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Changes in Walking Pattern May Indicate Alzheimer’s Risk

Jul 20th, 2012

AlzheimerChanges in a person’s walking patterns can give clues about future cognitive problems and indicate the need for further tests, according to a research recently presented at the Alzheimer’s Association International Conference in Canada .

The study is the first to establish a link between a physical symptom to the disease. Doctors generally start their diagnosis by assessing cognition and administering neurological tests. Experts claim that there is strong evidence in five studies recently concluded. They have found that changes in gait can be observed even before any neurologic signs of cognitive decline is apparent.

“Monitoring deterioration and other changes in a person’s gait is ideal because it doesn’t require any expensive technology or take a lot of time to assess,” said Bill Thies, medical officer for the Alzheimer’s Association.

According to the Centers for Disease Control and Prevention (CDC), Alzheimer’s affects 5.4 million people in the United States and is projected to reach 16 million by 2050.

“Walking and movements require a perfect and simultaneous integration of multiple areas of the brain,” said Rodolfo Savica, author of a Mayo Clinic study.

Changes in gait may occur as the debilitating disease causes damage to the brain’s circuitry. Researchers ruled out other possible causes such as arthritis and Parkinson’s disease.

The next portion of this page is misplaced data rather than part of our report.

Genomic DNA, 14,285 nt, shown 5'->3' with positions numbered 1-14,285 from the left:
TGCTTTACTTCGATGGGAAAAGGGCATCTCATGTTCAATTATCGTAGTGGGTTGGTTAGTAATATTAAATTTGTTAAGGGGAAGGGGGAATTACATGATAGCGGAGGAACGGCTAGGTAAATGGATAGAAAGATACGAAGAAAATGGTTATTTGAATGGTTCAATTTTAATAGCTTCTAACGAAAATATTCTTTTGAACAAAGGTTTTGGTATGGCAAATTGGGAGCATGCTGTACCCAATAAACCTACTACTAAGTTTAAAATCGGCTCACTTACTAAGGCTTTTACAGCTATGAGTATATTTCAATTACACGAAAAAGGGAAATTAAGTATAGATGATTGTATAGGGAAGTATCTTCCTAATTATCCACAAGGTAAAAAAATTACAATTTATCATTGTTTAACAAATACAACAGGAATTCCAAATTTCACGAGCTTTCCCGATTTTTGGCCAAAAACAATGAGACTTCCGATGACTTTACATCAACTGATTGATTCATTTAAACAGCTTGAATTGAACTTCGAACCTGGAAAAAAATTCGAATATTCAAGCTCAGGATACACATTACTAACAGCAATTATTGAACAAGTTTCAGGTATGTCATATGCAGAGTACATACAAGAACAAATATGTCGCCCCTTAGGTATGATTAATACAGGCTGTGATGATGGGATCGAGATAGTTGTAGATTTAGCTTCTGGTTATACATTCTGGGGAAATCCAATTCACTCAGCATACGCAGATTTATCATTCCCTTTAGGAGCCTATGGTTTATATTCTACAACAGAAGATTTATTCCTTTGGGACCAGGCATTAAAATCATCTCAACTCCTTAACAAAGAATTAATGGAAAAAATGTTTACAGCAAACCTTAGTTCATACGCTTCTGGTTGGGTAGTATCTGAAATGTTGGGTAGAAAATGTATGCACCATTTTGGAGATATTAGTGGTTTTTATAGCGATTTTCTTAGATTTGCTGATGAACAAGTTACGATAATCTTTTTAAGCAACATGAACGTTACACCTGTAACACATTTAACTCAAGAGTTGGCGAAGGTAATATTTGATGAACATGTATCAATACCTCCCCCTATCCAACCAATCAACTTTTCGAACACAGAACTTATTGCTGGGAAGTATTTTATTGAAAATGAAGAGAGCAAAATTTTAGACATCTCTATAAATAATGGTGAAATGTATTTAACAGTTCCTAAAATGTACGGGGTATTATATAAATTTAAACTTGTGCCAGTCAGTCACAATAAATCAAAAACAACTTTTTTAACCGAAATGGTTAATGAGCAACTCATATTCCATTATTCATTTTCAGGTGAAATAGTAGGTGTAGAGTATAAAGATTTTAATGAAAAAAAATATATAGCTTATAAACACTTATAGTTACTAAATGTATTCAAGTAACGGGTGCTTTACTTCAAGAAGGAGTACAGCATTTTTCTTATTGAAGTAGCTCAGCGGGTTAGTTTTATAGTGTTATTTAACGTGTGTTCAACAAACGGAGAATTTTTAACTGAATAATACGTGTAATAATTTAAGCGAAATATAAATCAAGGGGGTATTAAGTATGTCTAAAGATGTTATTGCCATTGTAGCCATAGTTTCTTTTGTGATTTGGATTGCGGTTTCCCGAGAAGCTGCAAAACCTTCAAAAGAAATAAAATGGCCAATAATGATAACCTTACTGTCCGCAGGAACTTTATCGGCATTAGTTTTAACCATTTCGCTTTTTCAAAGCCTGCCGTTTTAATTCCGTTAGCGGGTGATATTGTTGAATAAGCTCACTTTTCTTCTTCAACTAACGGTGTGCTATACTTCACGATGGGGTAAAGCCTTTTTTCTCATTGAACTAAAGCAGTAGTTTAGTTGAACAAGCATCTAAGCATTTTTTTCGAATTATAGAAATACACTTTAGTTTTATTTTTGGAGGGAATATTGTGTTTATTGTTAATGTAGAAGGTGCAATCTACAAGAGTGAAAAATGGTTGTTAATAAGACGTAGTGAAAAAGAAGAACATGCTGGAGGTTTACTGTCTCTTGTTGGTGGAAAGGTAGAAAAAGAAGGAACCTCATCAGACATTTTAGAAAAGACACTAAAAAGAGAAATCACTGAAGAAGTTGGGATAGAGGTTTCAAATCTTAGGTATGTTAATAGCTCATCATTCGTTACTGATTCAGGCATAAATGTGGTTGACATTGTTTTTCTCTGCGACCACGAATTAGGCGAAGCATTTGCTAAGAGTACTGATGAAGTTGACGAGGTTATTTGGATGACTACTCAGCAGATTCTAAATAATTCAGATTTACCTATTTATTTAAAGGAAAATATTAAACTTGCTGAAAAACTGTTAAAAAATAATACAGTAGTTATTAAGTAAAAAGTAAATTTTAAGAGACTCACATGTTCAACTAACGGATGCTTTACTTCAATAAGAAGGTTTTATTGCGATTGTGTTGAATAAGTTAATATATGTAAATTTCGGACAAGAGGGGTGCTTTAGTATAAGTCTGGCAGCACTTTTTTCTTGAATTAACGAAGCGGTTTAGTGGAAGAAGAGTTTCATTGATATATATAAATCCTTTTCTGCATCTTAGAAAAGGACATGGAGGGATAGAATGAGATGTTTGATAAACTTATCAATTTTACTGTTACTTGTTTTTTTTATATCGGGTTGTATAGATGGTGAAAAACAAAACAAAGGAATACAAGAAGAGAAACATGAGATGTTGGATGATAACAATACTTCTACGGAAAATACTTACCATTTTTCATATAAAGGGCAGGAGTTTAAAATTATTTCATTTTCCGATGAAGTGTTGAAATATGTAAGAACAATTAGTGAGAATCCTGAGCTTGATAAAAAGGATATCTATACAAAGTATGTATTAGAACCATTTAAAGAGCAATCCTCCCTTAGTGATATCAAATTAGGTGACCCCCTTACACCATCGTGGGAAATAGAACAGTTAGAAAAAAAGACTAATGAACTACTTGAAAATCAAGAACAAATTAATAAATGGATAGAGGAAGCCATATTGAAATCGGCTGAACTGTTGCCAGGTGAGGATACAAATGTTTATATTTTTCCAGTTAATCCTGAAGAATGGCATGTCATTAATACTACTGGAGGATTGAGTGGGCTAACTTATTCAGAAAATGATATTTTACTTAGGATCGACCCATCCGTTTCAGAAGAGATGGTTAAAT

For the study, researchers measured stride length, cadence, and velocity of more than 1,300 participants using a computerized instrument. About fifteen months later, the same measurements were taken again. Participants with lower measurements in the second test were found to have significant decline in cognition, memory, and executive functions.

The study shows how changes in gait can be an early indicator of cognitive impairment, Savica claims.

Another study conducted in Basel Mobility Center in Switzerland found that participants with cognitive declines walked more slowly compared to their counterparts with better memory.

“Gait analysis can simply, quickly and objectively measure walking,” said Stephanie Bridenbaugh, lead researcher and author of the study. “When problems emerge, this may provide early detection of fall risk and the earliest stages of cognitive impairment in older adults.”

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